Every year, droves of equine lovers visit Kentucky to see some of the best thoroughbred horses in the word. With its miles of scenic open roads lined with gorgeous horse farms, as well as fun routes that cut through the Appalachian Mountains, the Blue Grass State also draws scores of iron horse aficionados, as well. In addition, this state practically drips in pure Americana. It is home to the Kentucky Bourbon Trail, a route that links a number of major bourbon distilleries; as well as the first Kentucky Fried Chicken restaurant; and Churchill Downs, the storied site of the Kentucky Derby.
Bikers looking for a lot of twisties will love US Route 421, which winds through a number of states, including Kentucky, Virginia and Tennessee. The most famous portion of US Route 421 is its Tennessee segment, which is known as the Snake, and is said to contain over 480 wicked curves. While the Kentucky segment of Route 421 is generally not as twisty as the Snake, it still has plenty of sections that boast sinuous, tight two-lane curves, exciting sweepers, as well as sheer drops-offs that will keep most riders very entertained.
Another route that is popular with twisty lovers is State Route 22 in northern Kentucky, between Worthington and Willow. This is an approximately 100-mile route that combines scenery with the added entertainment of lots of nice twisties and fast sweepers. Riders will pass beautiful horse farms and also run along ridge tops on this fun road.
Motorcyclists looking for another road that combines a pretty backdrop with interesting asphalt should head over to State Highway 89, which cuts a sweet path through the Daniel Boone National Forest. Riders can pick this road up in the charming town of Winchester and take it to Livingston or just do portions of it. A 35-mile section of this road, from the junction of Kentucky 89 and Kentucky 490 to the Estill County line, has been designated as a state Scenic Byway. State Highway 89 boasts some nice elevation changes, thrilling sweepers, as well as a number of tight switchbacks.
A great route that offers scenery, a lot of unusual features and some fun twisties can be found in the Red River Gorge. This old logging road meanders alongside the Red River and is very scenic. The highlight of this trip for many motorcyclists is Nada Tunnel, which is listed on the National Register of Historic Places. This is basically a one-way unlit, 13’ x 12’ x 900-foot hole cut through the mountain on Kentucky 77. To get to this little road, riders will head south from Stanton on The Bert Combs Parkway until they reach Route 77, which is also known as Nada Tunnel Road. Riders will then take this road east until they reach Route 715, which they will then take back to Bert Combs Parkway.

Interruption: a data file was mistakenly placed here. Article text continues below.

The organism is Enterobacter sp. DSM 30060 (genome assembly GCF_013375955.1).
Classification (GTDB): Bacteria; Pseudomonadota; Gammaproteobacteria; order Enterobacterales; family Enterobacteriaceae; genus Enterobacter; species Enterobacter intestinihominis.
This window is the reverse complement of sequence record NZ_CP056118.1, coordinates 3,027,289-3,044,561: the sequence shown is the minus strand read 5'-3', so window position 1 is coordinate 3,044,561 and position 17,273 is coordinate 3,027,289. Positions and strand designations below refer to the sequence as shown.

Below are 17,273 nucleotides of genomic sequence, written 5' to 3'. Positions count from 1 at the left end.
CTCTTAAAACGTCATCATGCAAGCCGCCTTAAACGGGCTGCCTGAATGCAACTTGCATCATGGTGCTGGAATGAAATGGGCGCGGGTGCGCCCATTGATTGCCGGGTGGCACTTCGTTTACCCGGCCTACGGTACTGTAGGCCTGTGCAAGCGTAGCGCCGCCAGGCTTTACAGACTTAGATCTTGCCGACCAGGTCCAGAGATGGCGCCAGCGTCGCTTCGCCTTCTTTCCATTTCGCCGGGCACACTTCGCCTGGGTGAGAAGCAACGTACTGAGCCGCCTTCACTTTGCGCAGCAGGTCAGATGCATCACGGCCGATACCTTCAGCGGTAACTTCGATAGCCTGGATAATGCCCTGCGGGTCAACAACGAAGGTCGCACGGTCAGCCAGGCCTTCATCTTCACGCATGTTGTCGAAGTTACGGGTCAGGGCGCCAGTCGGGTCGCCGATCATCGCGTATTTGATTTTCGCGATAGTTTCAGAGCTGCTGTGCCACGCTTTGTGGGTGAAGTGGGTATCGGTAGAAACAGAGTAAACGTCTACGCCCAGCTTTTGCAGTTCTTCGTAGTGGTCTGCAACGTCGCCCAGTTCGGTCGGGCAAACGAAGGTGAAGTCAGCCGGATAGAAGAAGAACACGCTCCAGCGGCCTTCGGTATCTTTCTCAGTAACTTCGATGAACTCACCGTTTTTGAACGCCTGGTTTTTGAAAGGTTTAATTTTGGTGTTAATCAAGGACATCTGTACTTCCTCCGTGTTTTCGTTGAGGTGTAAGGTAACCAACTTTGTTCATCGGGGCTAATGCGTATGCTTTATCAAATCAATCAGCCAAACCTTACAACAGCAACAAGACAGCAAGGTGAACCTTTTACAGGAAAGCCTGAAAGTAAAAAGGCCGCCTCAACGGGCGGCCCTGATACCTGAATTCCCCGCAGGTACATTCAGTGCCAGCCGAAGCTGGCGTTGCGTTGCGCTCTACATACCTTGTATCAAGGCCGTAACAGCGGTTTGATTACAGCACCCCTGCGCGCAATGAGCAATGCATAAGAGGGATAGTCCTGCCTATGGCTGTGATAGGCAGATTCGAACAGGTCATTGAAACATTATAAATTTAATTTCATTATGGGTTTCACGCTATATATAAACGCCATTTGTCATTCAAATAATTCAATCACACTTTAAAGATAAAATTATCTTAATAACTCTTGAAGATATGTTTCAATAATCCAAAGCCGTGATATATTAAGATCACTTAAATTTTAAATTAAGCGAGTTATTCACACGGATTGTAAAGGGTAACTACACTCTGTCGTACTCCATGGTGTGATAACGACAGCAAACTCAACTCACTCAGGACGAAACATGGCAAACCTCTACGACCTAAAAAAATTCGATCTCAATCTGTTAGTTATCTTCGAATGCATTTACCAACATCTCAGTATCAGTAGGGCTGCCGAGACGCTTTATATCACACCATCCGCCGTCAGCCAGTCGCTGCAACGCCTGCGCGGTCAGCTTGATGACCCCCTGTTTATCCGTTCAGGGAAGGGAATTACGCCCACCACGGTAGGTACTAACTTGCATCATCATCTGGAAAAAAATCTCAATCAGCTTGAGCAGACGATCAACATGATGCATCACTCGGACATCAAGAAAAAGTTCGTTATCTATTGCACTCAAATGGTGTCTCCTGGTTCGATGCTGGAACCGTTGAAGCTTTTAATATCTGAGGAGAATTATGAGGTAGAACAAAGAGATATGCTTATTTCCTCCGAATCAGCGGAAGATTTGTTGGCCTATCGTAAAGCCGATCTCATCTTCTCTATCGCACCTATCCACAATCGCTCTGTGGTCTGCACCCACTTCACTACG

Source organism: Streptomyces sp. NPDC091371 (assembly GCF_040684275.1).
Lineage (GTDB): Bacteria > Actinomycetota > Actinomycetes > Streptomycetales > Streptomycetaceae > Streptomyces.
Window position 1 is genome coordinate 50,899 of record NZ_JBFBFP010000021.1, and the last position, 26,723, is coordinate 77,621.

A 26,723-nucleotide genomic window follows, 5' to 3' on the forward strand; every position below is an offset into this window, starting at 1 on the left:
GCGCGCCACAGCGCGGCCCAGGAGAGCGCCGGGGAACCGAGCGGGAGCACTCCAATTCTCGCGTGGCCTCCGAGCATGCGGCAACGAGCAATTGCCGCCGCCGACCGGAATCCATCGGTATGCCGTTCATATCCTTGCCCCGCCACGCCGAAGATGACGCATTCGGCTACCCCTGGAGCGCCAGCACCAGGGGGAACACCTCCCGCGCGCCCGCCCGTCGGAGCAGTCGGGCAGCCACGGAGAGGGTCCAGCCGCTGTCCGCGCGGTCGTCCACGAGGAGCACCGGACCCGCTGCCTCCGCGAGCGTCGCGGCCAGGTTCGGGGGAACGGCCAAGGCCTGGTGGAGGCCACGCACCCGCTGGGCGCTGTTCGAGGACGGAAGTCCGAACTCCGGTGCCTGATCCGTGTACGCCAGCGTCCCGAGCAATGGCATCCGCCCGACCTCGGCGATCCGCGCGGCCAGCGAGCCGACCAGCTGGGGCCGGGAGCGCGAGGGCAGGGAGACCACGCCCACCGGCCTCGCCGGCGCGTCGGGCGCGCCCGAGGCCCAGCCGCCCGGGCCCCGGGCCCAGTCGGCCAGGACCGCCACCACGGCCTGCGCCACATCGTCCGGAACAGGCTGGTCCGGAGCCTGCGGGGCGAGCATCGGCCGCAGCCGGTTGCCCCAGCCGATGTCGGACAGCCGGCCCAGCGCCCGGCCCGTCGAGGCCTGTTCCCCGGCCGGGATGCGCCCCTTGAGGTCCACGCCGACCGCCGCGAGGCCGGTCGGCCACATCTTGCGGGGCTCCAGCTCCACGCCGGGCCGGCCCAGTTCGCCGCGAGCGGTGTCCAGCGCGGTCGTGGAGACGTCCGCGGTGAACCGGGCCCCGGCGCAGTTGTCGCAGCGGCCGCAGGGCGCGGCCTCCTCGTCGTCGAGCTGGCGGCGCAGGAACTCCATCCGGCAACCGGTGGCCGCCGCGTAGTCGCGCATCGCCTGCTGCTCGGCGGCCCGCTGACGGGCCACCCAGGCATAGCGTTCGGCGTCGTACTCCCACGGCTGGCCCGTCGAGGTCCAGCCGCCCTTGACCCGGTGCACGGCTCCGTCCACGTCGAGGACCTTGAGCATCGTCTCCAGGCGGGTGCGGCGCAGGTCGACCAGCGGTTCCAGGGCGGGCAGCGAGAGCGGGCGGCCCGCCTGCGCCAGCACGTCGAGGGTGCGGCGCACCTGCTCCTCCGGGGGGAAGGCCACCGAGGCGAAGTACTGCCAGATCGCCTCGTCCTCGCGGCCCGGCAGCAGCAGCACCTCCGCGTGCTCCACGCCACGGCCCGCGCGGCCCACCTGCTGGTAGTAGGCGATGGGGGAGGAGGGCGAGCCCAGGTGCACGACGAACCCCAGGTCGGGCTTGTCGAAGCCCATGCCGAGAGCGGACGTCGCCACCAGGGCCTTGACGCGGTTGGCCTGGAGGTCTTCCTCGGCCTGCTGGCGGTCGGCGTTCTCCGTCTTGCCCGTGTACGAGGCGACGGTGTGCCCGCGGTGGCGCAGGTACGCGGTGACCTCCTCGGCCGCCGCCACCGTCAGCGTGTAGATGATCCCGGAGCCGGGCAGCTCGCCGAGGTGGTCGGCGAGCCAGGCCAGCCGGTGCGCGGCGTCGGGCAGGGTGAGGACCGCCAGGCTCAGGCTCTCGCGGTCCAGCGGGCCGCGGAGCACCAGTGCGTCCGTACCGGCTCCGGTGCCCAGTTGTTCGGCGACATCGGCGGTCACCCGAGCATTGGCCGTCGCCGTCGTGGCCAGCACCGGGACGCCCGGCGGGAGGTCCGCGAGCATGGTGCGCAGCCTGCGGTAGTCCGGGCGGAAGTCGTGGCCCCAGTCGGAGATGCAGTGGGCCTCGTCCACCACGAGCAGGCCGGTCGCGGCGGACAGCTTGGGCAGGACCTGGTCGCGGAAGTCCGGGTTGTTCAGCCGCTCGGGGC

Although drinking and motorcycle riding never mix, riders can enjoy visiting the Bluegrass State’s distilleries on the Kentucky Bourbon Trail to see how this alcohol is crafted. Bourbon distilleries on this route include Four Roses, Heaven Hill, Woodford Reserve, Jim Beam, Wild Turkey, and Maker’s Mark. Most of the distillery tours are free, with the exception of Woodford Reserve, which charges a small entrance fee. All of the distilleries are located just outside of Lexington and will have maps that show motorcyclists how to navigate the Bourbon Trail. Riders can start at the Wild Turkey Distillery, which is located at 1525 Tyrone Road in Lawrenceburg.
Kentucky also has a number of rallies and shows, including the Kentucky Bike Fest, which is held in July in Sturgis, Kentucky. This is a two-day show that features bands, a bike show and a variety of contests.
Disclaimer: All information is provided as a service to motorcycle riders, and the opinions expressed here are subjective. Although we have tried to research this information thoroughly, it is possible that changing circumstances can cause this information to become inaccurate. In addition, the conditions and roads described can change without notice for a number of reasons, including closings, weather conditions and maintenance. Motorcycle events such as rallies and rides may also be cancelled or dates changed without notice, as well. This site is not responsible for these types of circumstances, which are beyond our control, and riders relying on this information will be doing so at their own risk. This site is not liable for any actions a rider takes based on the information provided here. Please consult other sources before heading out on these roads and do not use the directions given here as a map, as again, circumstances may have affected their accuracy.